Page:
Early Spring and Queenless

By Bill Miller

Webmaster Note: Bill is the past President of the Wiregrass Beekeepers Association, a member of the ABA Board of Direcors and is an EAS certified Master Beekeeper.

 

            It’s early Spring, and you open up what appears to be one of your strongest hives.  At first, you are impressed by the sheer number of adult bees, but as you pull a few frames, you begin to wonder where all the brood is.  You pull a few more frames, and you notice vast stretches of empty comb that looks all set to receive eggs – but no eggs or larvae are to be found anywhere.  The most likely explanation:  your colony is queenless.  What’s more, being as it is early Spring, commercial queens aren’t available.

            The classic test to prove your colony queenless is to get a frame with eggs from another colony, and stick that in your suspect hive.  Look again a few days later, and if your hive was queenless, you will find emergency queen cells on that frame.  Now you have some decisions to make.

            Probably the simplest alternative is to combine your queenless colony with a known queenright colony.  Select one of the colonies to be the bottom colony (it doesn’t matter which one), take off its inner and outer covers, and put a single sheet of newspaper over the open colony.  Punch one or two small holes in the newspaper that are roughly centered.  Next, put the other colony on top of the newspaper.  I’ve included a sketch to show what you should have at this point.  You are done for the moment.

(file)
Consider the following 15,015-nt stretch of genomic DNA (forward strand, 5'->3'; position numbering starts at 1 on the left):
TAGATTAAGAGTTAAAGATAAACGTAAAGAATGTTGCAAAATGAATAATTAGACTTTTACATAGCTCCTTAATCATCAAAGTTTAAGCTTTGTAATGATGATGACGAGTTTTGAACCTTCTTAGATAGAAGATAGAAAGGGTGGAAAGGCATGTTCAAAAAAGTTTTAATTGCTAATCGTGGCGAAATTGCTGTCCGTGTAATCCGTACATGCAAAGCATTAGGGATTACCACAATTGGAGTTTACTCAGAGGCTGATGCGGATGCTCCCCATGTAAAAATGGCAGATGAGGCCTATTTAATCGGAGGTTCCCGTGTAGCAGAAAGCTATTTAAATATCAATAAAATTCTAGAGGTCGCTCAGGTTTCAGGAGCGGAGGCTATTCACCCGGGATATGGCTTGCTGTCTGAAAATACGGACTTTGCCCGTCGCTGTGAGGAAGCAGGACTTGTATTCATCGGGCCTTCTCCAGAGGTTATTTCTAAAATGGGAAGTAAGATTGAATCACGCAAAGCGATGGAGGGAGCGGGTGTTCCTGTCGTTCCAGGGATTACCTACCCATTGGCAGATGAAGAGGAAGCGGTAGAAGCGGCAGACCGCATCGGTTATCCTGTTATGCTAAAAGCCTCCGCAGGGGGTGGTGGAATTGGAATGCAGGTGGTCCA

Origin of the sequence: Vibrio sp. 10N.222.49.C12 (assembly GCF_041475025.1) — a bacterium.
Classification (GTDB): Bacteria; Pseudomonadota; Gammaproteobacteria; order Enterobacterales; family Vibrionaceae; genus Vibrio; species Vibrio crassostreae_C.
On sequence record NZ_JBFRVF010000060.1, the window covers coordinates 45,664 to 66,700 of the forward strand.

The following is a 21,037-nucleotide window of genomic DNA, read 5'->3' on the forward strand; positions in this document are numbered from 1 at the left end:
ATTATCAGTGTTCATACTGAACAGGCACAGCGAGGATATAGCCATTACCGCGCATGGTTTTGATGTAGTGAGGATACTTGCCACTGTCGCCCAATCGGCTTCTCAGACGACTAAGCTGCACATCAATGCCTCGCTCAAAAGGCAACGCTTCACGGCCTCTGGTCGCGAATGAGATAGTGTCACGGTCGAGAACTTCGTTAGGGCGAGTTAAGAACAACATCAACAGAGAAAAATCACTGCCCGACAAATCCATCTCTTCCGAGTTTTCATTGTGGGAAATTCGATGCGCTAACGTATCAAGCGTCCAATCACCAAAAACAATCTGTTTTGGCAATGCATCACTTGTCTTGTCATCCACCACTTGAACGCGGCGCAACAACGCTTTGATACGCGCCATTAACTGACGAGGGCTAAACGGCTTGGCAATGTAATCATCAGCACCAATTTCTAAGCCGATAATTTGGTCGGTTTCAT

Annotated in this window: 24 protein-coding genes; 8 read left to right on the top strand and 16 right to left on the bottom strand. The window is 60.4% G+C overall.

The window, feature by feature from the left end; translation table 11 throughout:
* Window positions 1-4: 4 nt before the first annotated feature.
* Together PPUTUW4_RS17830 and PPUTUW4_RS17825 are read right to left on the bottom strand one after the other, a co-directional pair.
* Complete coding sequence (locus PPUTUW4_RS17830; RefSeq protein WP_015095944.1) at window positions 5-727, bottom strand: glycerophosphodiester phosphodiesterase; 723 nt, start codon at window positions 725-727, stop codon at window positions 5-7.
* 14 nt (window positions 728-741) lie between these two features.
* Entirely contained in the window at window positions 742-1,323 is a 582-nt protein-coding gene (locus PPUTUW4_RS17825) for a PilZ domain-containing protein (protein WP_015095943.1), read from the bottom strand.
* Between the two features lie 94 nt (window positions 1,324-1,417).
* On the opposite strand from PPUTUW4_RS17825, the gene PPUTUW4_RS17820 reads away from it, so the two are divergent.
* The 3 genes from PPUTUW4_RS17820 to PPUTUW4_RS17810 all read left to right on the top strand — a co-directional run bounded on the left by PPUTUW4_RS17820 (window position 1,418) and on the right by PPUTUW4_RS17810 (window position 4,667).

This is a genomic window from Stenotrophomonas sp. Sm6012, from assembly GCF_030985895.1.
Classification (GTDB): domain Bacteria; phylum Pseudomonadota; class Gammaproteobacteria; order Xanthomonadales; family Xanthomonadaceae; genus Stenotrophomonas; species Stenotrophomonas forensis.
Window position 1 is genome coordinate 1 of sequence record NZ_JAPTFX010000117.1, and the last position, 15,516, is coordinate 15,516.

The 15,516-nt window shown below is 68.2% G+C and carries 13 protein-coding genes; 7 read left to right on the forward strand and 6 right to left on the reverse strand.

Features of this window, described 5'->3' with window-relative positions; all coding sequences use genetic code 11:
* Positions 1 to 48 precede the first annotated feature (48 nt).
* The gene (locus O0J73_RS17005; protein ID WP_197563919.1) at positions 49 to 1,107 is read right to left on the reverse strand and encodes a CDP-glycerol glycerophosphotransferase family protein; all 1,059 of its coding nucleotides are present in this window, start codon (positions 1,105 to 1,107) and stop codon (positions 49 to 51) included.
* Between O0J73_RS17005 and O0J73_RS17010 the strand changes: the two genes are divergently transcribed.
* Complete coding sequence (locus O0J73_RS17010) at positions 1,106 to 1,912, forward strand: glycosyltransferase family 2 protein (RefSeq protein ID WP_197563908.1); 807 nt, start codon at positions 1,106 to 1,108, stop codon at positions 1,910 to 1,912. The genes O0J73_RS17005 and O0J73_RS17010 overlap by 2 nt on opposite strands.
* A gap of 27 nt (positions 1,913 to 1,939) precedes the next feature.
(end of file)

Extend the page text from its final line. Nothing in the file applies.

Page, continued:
The next day, you should find a pile of newspaper bits in front of the combined hive (the mess is biodegradable).  While the bees have chewed through the newspaper to join the colonies, the paper has done its job of letting the pheromones from the two colonies intermingle so the bees think of themselves as one big colony.  That colony is now queenright.  Leave it alone for at least a week, but the later the large colony can be split into smaller colonies using normal splitting procedures.

            While the combining method of handling a queenless colony is as nearly surefire as anything in beekeeping, it will reduce your colony count and if your colonies are both many boxes tall, you run the risk of building an unworkably high colony.

For those who wish to go a different route, you can let the queen cells from the frame of eggs you introduced develop into queens.  However, if you go that route, you have to keep in mind that the adult bees in your queenless colony are all getting older.  By the time the new queen is ready to start laying eggs, the minimum age of the adult bees in the colony will be 21 days, and they will be rapidly becoming forager bees.  You will need to make sure your colony has young nurse bees.

To get the young nurse bees, I put a frame of at least 50% capped brood into the queenless colony every week for 3 weeks.  I get these frames from my other colonies, and I am careful not to move the other colony’s queen into the queenless colony (one queenless colony at a time is bad enough).  The result will be proper young nurse bees to tend the larvae of the new queen, and thus get the colony back on track.

 

END OF FILE

2/17/10